Is the Washington Redskins Secondary Simply Too Young?

Brad Gagnon@Brad_Gagnon NFL National ColumnistAugust 15, 2013

May 5, 2013; Ashburn, VA, USA; Washington Redskins cornerback David Amerson (39) talks with Redskins safety Bacarri Rambo (29) on the sidelines during rookie minicamp at Redskins Park. Mandatory Credit: Geoff Burke-USA TODAY Sports
Geoff Burke-USA TODAY Sports

The Washington Redskins have long been looking for answers in the defensive backfield. Last year, they made some splashes in free agency by bringing in Madieu Williams, Brandon Meriweather, Cedric Griffin and Tanard Jackson. That didn't solve their problems, and so this year—with salary cap constraints playing a role—they turned to the NFL draft to address their issues in the secondary.

Three of their first six draft picks were spent on defensive backs, and all three of those rookies—North Carolina State cornerback David Amerson, Fresno State safety Phillip Thomas and Georgia safety Bacarri Rambo—started Washington's first preseason game Thursday against the Tennessee Titans.

Of course, that doesn't mean they'll all be in the starting lineup when the 'Skins host the Philadelphia Eagles in the season opener on Sept. 9. In fact, that's impossible now that Thomas has gone down for the year with a torn Lisfranc ligament in his left foot. Rambo entered the preseason with a good chance to earn a starting role, but Amerson still takes a back seat to DeAngelo Hall and Josh Wilson, both of whom didn't play due to injury last Thursday. 

Still, it looks as though they'll both be in the mix from the get-go, fighting for reps with guys like Hall, Wilson, Brandon Meriweather, free-agent pickup E.J. Biggers, second-year cover men Richard Crawford and Chase Minnifield, second-year safety Jordan Pugh and veteran safeties Reed Doughty and DeJon Gomes.

Crawford, Gomes and Pugh received a team-high 32 snaps each in the opener, while Rambo, Amerson and Biggers were right there with 28 each. Thomas was limited to seven snaps before getting hurt.

Meriweather had his most extensive practice of the year on Monday, according to's John Keim. The problem is that he has a long history with injuries and there's no telling how long he'll remain healthy for. With Thomas out and Rambo unproven, that's scary. 

Thomas couldn't stay on the field in the opener, but neither he nor Amerson made any crucial mistakes. Rambo, who was the lowest pick of the three but has been getting the most attention, had a welcome-to-the-NFL moment against Titans running back Chris Johnson in the open field.

Let's not overreact to the good or the bad and instead focus on what we know. Or at least what we think we know. We think we know that rookie defensive backs usually take more lumps than rookies at other positions.

The reasoning? Getting acclimated to the speed of NFL offenses is extremely tough, and defensive backs spend more time on proverbial islands than anyone else on the field. Pass-rushers can pin their ears back and front-seven run defenders can blend in easier, but corners and safeties are more isolated, and it's a big jump going from the Pac-12 or the SEC to the NFL in a matter of months.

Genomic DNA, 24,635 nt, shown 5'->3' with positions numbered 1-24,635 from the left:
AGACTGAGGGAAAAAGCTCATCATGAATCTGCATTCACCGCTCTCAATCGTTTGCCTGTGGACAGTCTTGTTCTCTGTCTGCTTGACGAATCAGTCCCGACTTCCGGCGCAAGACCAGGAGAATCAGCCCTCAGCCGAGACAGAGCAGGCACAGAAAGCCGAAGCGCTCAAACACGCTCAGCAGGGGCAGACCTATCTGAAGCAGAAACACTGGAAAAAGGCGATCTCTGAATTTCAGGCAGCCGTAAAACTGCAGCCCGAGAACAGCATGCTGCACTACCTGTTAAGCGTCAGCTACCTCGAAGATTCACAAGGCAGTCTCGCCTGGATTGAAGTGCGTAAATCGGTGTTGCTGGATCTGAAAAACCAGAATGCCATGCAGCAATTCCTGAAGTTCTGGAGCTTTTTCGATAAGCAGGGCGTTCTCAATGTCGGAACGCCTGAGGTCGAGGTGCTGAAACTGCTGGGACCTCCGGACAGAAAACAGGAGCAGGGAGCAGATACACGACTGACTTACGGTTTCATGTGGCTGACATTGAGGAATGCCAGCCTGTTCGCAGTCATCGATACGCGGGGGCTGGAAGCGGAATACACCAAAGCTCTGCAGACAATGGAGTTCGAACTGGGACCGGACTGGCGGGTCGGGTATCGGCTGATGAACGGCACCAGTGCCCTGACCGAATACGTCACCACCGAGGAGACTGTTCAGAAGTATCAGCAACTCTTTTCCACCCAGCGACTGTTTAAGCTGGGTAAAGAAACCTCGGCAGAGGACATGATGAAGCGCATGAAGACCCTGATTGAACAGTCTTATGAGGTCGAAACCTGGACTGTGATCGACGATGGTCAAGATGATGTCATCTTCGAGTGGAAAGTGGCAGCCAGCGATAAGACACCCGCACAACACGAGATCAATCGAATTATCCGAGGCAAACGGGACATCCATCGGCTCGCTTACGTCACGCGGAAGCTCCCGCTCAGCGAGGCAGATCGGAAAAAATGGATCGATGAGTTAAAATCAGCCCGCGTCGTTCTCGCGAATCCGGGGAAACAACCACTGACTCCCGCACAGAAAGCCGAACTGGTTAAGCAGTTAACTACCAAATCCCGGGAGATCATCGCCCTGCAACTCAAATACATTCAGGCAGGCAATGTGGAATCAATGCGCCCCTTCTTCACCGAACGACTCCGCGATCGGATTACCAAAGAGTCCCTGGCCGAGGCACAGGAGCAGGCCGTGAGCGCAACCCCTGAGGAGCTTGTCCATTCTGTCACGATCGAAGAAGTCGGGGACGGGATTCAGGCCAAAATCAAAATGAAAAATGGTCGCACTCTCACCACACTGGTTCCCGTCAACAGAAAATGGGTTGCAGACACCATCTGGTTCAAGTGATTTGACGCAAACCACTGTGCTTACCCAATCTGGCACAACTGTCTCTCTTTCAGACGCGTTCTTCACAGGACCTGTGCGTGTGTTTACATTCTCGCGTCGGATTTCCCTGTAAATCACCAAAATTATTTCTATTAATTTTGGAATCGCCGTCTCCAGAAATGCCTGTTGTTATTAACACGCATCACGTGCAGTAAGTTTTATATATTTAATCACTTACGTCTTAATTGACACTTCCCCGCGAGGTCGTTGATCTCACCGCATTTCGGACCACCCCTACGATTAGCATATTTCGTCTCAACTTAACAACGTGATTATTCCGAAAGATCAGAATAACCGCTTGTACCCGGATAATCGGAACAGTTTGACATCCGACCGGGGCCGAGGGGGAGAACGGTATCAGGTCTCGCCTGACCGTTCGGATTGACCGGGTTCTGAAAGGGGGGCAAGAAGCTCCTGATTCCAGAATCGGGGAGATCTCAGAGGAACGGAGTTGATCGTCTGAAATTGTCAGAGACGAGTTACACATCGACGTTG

That's probably why a defensive back hasn't won the Defensive Rookie of the Year Award since 1998, and only eight have won it since 1967. In fact, the NFC Pro Bowl roster hasn't contained a rookie defensive back this century, and only three rookie DBs have been named to the Pro Bowl since Charles Woodson got an AFC nod way back in '98.

So history indicates it wouldn't be wise for the 'Skins to rely too heavily on first-year players to help revive that secondary. Here's a breakdown of every rookie defensive back who took at least 25 percent of his team's defensive snaps in 2012:

Only Hayward truly stood out, which is why he was the Defensive Rookie of the Month in October and went on to finish third in Defensive Rookie of the Year voting. Beyond that, Smith merely lived up to first-round expectations in Minnesota while pleasant surprises like Trumaine Johnson, Dennard and Wilson were generally trumped by mediocre rookie safeties and corners. 

Five teams were listed twice on the above chart, which is something we might see the Redskins accomplish in 2013. Here's how those defenses fared with two rookies playing prominent roles in the backfield in 2012:

Three of those five defenses ranked in the bottom 10 against the pass, but four ranked above the median in terms of points allowed, so it's sort of a mixed bag. 

Considering that the Redskins ranked 22nd in points allowed and 30th in passing yards allowed last season, the above chart would seem to indicate that there's a very strong chance they actually improve with a young D. 

That's somewhat flawed logic, though. Here's why:

1. While the defenses above improved in eight of the 10 categories observed during their youthful year in the secondary, the 'Skins were already improving quite a bit. While they technically ranked 30th and 22nd in those two areas, they actually ranked 23rd against the pass and 11th in terms of points allowed during the final nine weeks of the 2012 regular season. 

2. Every situation is unique, and keep the chicken-or-egg causality dilemma in mind. These teams didn't go heavy on young defensive backs by design, but as a last resort. The Packers had no choice when Sam Shields and Charles Woodson went down. The Pats lost Patrick Chung and shifted McCourty to safety. Chris Cook went down for the Vikings. Biggers, Eric Wright and Brandon McDonald all missed time in Tampa. The Rams were a mess.

The Redskins might end up going young in the defensive backfield this season, and when that happens they might be pleasantly surprised. But that probably shouldn't be their plan of attack at the outset. It's just too risky.